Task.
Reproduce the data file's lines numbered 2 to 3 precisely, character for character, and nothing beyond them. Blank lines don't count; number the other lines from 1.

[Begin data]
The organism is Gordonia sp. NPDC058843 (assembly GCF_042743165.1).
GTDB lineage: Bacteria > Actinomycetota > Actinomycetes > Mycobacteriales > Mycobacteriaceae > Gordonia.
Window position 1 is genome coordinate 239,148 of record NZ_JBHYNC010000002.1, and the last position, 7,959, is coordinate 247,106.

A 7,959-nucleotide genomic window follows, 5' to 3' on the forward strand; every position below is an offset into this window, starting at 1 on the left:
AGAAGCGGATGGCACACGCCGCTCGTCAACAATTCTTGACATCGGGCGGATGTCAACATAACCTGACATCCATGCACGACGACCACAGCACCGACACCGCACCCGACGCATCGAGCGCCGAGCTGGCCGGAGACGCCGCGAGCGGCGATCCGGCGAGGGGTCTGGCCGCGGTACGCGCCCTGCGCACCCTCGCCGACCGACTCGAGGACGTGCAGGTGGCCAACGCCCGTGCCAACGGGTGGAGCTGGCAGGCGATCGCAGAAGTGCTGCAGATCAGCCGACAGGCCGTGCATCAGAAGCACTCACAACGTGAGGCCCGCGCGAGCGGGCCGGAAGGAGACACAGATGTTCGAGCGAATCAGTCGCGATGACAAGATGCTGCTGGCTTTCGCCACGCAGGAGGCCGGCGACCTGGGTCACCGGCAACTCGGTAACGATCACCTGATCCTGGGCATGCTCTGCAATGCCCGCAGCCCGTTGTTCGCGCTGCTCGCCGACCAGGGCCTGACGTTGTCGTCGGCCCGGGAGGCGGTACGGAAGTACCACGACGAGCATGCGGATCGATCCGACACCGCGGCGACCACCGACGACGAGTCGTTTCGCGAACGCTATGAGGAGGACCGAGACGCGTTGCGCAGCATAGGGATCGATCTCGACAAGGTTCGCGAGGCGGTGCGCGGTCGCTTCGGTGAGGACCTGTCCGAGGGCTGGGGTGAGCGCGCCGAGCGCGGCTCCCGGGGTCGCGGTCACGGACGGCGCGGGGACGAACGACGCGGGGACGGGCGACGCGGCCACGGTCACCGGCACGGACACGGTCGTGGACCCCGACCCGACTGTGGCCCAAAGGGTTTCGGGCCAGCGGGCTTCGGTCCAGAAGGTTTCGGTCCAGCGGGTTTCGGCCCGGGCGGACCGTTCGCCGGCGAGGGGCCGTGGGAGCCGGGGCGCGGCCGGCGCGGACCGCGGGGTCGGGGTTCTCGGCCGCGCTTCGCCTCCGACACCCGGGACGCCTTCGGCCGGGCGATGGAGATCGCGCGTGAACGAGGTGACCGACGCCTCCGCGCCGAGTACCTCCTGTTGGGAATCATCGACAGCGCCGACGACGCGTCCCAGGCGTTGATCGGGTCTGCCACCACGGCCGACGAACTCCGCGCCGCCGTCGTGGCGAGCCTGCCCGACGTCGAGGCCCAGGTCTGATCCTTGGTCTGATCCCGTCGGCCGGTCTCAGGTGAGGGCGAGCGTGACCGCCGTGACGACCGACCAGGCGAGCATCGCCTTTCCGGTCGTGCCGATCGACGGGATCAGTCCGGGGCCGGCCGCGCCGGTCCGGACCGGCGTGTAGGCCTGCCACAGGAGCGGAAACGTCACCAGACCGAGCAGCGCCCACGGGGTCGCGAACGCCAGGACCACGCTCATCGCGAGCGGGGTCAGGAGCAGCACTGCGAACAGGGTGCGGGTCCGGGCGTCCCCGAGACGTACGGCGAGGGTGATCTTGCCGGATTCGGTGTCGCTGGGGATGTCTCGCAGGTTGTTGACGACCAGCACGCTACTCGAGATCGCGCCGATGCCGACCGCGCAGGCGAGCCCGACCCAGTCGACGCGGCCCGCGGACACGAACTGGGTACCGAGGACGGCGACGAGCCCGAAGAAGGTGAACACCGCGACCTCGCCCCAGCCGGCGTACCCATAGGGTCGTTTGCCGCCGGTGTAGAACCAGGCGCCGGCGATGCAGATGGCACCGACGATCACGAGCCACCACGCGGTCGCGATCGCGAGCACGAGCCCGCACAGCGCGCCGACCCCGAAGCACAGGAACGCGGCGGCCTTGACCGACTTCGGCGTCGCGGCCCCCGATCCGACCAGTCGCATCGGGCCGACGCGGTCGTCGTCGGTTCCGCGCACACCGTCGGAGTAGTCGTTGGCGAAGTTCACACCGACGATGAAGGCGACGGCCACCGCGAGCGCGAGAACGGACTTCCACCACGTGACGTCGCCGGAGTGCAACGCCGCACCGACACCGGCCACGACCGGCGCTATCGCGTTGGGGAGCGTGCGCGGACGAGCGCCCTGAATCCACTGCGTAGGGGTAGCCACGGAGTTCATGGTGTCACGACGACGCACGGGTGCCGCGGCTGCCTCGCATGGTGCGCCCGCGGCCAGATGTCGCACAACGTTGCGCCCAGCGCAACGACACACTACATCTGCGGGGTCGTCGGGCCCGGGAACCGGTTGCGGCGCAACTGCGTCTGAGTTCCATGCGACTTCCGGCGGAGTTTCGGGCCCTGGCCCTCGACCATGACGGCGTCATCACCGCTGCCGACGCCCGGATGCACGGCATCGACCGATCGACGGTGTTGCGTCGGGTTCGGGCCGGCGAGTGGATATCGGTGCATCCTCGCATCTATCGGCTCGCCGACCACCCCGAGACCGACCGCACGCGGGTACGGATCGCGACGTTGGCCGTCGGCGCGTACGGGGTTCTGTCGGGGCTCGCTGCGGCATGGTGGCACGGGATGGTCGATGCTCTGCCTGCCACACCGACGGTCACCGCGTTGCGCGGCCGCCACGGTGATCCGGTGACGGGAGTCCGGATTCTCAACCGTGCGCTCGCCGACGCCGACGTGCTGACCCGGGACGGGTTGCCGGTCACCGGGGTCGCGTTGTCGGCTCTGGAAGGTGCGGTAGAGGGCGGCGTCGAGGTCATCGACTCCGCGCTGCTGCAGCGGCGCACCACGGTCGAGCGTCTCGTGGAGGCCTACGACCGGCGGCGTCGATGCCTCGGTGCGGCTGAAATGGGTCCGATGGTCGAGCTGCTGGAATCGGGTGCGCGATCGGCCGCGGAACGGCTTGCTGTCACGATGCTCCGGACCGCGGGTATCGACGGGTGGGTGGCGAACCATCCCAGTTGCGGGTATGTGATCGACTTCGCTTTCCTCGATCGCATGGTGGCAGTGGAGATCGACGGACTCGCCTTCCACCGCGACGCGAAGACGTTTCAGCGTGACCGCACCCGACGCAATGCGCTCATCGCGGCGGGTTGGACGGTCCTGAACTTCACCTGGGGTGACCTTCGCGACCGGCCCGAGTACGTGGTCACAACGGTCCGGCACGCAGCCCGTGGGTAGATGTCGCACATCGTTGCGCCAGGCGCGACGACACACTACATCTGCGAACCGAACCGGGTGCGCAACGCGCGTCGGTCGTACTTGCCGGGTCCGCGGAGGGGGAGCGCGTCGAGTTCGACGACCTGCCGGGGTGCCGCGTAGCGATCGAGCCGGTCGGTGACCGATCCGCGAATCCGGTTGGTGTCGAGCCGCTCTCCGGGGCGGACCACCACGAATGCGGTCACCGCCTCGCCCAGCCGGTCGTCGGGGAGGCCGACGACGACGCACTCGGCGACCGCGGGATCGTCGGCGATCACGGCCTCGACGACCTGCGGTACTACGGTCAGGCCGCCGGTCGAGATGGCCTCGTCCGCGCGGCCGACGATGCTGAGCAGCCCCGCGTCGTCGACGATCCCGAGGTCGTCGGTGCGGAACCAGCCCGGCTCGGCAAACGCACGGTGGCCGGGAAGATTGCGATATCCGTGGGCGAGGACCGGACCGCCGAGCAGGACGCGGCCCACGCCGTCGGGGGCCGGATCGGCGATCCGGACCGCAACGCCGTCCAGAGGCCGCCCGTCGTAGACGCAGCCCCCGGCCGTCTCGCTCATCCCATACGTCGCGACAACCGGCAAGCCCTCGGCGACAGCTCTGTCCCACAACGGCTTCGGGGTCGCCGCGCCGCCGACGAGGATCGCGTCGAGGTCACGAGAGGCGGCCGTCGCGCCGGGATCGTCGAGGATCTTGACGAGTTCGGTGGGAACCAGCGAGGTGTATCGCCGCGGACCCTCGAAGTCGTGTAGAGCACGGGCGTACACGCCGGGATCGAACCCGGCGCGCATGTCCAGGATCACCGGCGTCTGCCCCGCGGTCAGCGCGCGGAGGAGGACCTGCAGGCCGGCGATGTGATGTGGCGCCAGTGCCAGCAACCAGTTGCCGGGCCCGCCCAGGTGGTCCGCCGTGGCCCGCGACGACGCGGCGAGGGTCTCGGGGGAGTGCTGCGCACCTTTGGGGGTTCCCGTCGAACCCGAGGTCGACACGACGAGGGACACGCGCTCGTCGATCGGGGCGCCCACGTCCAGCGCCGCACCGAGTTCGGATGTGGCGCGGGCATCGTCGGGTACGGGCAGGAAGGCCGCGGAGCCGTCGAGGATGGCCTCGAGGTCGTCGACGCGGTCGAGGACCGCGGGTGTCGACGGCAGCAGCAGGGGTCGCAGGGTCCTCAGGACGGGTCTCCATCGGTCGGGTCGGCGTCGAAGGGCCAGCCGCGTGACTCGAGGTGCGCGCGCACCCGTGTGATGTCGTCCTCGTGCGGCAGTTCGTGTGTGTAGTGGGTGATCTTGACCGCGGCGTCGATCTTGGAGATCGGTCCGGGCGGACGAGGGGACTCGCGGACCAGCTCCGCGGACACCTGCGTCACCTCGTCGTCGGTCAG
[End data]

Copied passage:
GTDB lineage: Bacteria > Actinomycetota > Actinomycetes > Mycobacteriales > Mycobacteriaceae > Gordonia.
Window position 1 is genome coordinate 239,148 of record NZ_JBHYNC010000002.1, and the last position, 7,959, is coordinate 247,106.